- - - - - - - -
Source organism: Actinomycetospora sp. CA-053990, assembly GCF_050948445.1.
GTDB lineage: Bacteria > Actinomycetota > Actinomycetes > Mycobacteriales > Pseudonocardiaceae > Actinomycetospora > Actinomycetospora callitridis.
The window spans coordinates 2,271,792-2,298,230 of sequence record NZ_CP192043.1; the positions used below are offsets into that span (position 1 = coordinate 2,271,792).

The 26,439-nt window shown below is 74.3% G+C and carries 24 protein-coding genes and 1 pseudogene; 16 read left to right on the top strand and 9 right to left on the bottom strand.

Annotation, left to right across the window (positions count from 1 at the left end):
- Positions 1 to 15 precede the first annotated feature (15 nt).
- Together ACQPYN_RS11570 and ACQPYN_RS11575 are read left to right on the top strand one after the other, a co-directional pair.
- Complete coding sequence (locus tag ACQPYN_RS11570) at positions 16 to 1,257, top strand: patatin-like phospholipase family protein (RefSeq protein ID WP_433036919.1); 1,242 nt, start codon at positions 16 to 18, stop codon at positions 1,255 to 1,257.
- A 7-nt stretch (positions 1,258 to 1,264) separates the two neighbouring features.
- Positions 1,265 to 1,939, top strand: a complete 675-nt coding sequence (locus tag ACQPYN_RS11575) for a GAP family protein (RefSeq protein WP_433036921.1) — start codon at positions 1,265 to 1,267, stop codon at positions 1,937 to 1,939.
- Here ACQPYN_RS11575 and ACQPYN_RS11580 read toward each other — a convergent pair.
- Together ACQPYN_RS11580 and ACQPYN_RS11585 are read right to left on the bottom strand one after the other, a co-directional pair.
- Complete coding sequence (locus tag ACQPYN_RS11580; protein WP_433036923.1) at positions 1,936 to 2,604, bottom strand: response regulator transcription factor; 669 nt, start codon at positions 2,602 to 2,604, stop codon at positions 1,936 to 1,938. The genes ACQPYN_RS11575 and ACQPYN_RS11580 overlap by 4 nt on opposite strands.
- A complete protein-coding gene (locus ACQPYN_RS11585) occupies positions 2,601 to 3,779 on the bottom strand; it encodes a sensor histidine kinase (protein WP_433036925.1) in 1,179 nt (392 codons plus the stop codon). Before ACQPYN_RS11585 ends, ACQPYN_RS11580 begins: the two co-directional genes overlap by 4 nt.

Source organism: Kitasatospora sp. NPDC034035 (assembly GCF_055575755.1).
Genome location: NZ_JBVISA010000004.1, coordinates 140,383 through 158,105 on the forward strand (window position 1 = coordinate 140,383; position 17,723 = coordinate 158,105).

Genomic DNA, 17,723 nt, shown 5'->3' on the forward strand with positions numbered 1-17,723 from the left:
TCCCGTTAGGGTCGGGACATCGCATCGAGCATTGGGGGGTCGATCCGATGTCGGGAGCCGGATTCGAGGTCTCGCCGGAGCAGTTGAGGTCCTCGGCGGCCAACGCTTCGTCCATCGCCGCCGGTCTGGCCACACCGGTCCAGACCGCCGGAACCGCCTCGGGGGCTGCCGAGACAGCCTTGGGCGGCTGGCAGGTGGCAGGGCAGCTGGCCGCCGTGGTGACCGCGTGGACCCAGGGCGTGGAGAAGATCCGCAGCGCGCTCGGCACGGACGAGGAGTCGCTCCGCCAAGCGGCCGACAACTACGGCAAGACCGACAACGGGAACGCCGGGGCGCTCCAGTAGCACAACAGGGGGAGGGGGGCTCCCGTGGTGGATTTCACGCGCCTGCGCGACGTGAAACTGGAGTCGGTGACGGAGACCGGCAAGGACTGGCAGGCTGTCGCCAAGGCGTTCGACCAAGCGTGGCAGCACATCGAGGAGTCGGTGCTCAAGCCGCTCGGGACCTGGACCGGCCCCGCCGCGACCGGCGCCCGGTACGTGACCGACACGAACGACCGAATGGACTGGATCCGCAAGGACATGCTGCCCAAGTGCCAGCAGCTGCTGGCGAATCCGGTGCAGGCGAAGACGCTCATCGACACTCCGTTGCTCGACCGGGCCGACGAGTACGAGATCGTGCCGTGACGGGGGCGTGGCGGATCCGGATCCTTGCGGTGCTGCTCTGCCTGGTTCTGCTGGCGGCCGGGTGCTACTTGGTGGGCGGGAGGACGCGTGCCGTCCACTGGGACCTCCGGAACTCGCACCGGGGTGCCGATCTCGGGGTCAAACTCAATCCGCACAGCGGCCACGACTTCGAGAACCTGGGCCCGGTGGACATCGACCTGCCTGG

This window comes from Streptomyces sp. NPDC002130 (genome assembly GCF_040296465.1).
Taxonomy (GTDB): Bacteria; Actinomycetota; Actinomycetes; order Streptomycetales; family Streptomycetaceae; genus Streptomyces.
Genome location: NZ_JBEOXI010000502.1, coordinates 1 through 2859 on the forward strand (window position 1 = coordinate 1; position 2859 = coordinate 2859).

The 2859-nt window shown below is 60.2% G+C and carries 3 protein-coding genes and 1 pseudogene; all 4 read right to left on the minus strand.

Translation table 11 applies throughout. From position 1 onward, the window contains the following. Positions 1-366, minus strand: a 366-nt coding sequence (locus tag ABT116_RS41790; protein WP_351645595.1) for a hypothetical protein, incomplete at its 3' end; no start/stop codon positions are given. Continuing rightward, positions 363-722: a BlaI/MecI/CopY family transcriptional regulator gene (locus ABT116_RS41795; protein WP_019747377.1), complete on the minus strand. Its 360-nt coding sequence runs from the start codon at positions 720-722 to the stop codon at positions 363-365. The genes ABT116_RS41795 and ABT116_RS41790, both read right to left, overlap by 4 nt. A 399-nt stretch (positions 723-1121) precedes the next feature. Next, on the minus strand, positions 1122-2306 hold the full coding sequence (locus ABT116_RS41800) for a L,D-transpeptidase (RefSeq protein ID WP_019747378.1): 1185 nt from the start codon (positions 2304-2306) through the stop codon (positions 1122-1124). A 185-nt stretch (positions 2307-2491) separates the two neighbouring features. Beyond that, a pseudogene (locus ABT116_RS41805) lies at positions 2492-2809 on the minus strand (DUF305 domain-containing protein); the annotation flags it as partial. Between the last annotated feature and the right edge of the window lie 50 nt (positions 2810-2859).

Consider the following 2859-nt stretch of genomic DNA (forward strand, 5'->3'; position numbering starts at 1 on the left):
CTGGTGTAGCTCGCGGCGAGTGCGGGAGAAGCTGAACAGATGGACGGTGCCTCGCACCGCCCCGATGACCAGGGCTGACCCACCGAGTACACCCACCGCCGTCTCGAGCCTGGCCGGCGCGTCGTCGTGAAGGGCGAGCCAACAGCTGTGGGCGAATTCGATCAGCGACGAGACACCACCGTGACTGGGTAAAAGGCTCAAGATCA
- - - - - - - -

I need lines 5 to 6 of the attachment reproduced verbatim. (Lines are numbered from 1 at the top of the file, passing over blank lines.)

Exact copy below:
Annotation, left to right across the window (positions count from 1 at the left end):
- Positions 1 to 15 precede the first annotated feature (15 nt).